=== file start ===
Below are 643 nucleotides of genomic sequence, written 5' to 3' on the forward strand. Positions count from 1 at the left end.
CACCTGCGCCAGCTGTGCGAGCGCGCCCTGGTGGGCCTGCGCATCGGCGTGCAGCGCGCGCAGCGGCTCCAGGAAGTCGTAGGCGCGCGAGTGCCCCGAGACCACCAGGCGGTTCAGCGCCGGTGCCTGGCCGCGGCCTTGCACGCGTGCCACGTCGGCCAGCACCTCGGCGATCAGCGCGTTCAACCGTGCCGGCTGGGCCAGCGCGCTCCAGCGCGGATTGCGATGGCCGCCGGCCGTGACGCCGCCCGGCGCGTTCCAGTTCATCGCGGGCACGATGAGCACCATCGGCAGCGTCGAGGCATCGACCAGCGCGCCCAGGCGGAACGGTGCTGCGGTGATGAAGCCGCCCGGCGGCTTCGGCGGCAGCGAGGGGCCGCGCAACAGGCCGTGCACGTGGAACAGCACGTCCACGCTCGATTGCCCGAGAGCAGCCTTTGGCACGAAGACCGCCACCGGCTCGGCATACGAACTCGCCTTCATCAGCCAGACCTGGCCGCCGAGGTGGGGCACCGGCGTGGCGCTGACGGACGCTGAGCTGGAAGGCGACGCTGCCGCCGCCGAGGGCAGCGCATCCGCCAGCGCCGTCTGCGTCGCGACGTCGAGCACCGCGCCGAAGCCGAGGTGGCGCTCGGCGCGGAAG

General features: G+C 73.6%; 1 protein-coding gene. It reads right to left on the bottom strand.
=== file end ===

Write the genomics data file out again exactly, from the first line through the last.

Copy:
Below are 643 nucleotides of genomic sequence, written 5' to 3' on the forward strand. Positions count from 1 at the left end.
CACCTGCGCCAGCTGTGCGAGCGCGCCCTGGTGGGCCTGCGCATCGGCGTGCAGCGCGCGCAGCGGCTCCAGGAAGTCGTAGGCGCGCGAGTGCCCCGAGACCACCAGGCGGTTCAGCGCCGGTGCCTGGCCGCGGCCTTGCACGCGTGCCACGTCGGCCAGCACCTCGGCGATCAGCGCGTTCAACCGTGCCGGCTGGGCCAGCGCGCTCCAGCGCGGATTGCGATGGCCGCCGGCCGTGACGCCGCCCGGCGCGTTCCAGTTCATCGCGGGCACGATGAGCACCATCGGCAGCGTCGAGGCATCGACCAGCGCGCCCAGGCGGAACGGTGCTGCGGTGATGAAGCCGCCCGGCGGCTTCGGCGGCAGCGAGGGGCCGCGCAACAGGCCGTGCACGTGGAACAGCACGTCCACGCTCGATTGCCCGAGAGCAGCCTTTGGCACGAAGACCGCCACCGGCTCGGCATACGAACTCGCCTTCATCAGCCAGACCTGGCCGCCGAGGTGGGGCACCGGCGTGGCGCTGACGGACGCTGAGCTGGAAGGCGACGCTGCCGCCGCCGAGGGCAGCGCATCCGCCAGCGCCGTCTGCGTCGCGACGTCGAGCACCGCGCCGAAGCCGAGGTGGCGCTCGGCGCGGAAG

General features: G+C 73.6%; 1 protein-coding gene. It reads right to left on the bottom strand.